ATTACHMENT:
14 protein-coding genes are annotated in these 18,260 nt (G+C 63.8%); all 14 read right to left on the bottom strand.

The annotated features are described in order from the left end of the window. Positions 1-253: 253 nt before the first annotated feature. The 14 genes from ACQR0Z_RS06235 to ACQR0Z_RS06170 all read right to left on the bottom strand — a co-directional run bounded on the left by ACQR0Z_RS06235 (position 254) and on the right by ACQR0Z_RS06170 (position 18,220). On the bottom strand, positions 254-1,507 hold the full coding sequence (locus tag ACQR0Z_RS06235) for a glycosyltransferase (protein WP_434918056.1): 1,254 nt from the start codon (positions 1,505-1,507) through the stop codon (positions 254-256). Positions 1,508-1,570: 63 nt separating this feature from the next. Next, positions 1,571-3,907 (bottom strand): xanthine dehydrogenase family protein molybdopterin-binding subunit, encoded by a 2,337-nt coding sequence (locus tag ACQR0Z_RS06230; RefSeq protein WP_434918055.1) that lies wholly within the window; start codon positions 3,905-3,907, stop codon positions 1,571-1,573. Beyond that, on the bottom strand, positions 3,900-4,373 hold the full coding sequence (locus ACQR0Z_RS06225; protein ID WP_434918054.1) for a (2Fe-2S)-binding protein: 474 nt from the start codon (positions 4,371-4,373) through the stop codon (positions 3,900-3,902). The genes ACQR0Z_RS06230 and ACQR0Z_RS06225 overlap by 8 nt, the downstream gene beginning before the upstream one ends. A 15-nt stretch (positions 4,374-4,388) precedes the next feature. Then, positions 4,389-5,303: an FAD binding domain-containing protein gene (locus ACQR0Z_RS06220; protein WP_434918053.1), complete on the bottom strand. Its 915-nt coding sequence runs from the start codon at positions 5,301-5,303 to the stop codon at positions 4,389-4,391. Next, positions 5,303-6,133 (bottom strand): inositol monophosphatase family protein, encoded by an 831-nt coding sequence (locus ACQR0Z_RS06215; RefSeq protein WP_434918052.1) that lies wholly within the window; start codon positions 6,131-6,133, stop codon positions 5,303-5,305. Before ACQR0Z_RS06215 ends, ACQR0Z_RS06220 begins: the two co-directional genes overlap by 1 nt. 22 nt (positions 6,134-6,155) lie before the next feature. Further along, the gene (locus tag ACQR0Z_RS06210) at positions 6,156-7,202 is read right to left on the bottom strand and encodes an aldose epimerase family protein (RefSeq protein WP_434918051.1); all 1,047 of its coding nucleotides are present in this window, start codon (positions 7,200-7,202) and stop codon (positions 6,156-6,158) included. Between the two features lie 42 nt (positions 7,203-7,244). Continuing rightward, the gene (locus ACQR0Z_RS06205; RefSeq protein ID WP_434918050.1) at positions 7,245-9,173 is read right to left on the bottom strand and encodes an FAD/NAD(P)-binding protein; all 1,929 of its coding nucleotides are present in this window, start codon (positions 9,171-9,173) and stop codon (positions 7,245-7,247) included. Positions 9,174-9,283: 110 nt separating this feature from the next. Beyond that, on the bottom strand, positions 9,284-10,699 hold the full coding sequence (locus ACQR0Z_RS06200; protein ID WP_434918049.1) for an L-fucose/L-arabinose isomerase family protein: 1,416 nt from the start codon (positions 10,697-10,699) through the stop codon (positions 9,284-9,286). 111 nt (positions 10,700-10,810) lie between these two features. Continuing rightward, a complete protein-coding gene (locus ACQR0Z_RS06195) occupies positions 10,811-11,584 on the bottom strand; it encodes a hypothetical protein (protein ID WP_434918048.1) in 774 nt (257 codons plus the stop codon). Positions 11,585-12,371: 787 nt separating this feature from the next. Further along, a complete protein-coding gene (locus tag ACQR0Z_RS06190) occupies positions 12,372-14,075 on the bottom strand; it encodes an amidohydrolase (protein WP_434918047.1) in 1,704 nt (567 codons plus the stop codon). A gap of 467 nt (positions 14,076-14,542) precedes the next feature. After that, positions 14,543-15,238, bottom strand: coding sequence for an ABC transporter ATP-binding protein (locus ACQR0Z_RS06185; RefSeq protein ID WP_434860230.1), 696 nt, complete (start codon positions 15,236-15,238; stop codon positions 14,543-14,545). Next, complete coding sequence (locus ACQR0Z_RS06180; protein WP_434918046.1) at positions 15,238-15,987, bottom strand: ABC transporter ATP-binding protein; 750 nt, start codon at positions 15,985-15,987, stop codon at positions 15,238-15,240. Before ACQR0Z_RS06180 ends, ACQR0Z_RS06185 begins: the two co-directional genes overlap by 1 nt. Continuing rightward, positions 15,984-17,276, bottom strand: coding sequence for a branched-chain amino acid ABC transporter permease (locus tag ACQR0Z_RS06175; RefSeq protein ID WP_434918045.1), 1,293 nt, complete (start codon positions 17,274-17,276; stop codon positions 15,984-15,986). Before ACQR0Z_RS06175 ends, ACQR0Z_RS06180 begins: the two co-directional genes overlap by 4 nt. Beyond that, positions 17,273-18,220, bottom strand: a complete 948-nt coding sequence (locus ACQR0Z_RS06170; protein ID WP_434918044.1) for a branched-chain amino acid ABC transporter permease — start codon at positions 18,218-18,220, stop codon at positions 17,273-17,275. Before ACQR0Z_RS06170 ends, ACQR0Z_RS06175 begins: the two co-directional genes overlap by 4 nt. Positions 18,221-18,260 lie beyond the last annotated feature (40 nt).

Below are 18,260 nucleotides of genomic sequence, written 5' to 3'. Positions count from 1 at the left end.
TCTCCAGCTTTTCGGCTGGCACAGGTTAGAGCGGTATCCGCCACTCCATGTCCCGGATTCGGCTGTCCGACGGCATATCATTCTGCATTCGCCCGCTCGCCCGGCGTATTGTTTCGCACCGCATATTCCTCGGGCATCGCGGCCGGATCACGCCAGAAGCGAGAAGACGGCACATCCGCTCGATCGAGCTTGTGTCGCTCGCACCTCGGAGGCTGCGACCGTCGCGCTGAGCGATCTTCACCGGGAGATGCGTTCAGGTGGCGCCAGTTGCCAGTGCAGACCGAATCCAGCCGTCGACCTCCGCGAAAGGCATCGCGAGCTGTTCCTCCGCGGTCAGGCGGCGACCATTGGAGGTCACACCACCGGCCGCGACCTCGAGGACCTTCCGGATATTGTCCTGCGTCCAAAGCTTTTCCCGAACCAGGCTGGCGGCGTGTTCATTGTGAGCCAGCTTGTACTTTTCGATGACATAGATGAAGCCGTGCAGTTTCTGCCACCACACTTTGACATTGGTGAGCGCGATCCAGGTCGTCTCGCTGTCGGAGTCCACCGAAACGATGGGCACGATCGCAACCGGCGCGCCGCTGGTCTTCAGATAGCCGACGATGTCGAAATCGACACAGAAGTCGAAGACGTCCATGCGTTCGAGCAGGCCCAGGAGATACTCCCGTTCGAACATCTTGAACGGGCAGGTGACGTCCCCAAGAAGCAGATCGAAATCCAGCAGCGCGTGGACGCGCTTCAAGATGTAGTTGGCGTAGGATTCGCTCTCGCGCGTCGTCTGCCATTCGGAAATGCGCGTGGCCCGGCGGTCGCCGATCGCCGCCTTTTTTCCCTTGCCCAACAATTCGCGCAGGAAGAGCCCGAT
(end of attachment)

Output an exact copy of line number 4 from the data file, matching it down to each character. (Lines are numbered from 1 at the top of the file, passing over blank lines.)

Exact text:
TCTCCAGCTTTTCGGCTGGCACAGGTTAGAGCGGTATCCGCCACTCCATGTCCCGGATTCGGCTGTCCGACGGCATATCATTCTGCATTCGCCCGCTCGCCCGGCGTATTGTTTCGCACCGCATATTCCTCGGGCATCGCGGCCGGATCACGCCAGAAGCGAGAAGACGGCACATCCGCTCGATCGAGCTTGTGTCGCTCGCACCTCGGAGGCTGCGACCGTCGCGCTGAGCGATCTTCACCGGGAGATGCGTTCAGGTGGCGCCAGTTGCCAGTGCAGACCGAATCCAGCCGTCGACCTCCGCGAAAGGCATCGCGAGCTGTTCCTCCGCGGTCAGGCGGCGACCATTGGAGGTCACACCACCGGCCGCGACCTCGAGGACCTTCCGGATATTGTCCTGCGTCCAAAGCTTTTCCCGAACCAGGCTGGCGGCGTGTTCATTGTGAGCCAGCTTGTACTTTTCGATGACATAGATGAAGCCGTGCAGTTTCTGCCACCACACTTTGACATTGGTGAGCGCGATCCAGGTCGTCTCGCTGTCGGAGTCCACCGAAACGATGGGCACGATCGCAACCGGCGCGCCGCTGGTCTTCAGATAGCCGACGATGTCGAAATCGACACAGAAGTCGAAGACGTCCATGCGTTCGAGCAGGCCCAGGAGATACTCCCGTTCGAACATCTTGAACGGGCAGGTGACGTCCCCAAGAAGCAGATCGAAATCCAGCAGCGCGTGGACGCGCTTCAAGATGTAGTTGGCGTAGGATTCGCTCTCGCGCGTCGTCTGCCATTCGGAAATGCGCGTGGCCCGGCGGTCGCCGATCGCCGCCTTTTTTCCCTTGCCCAACAATTCGCGCAGGAAGAGCCCGAT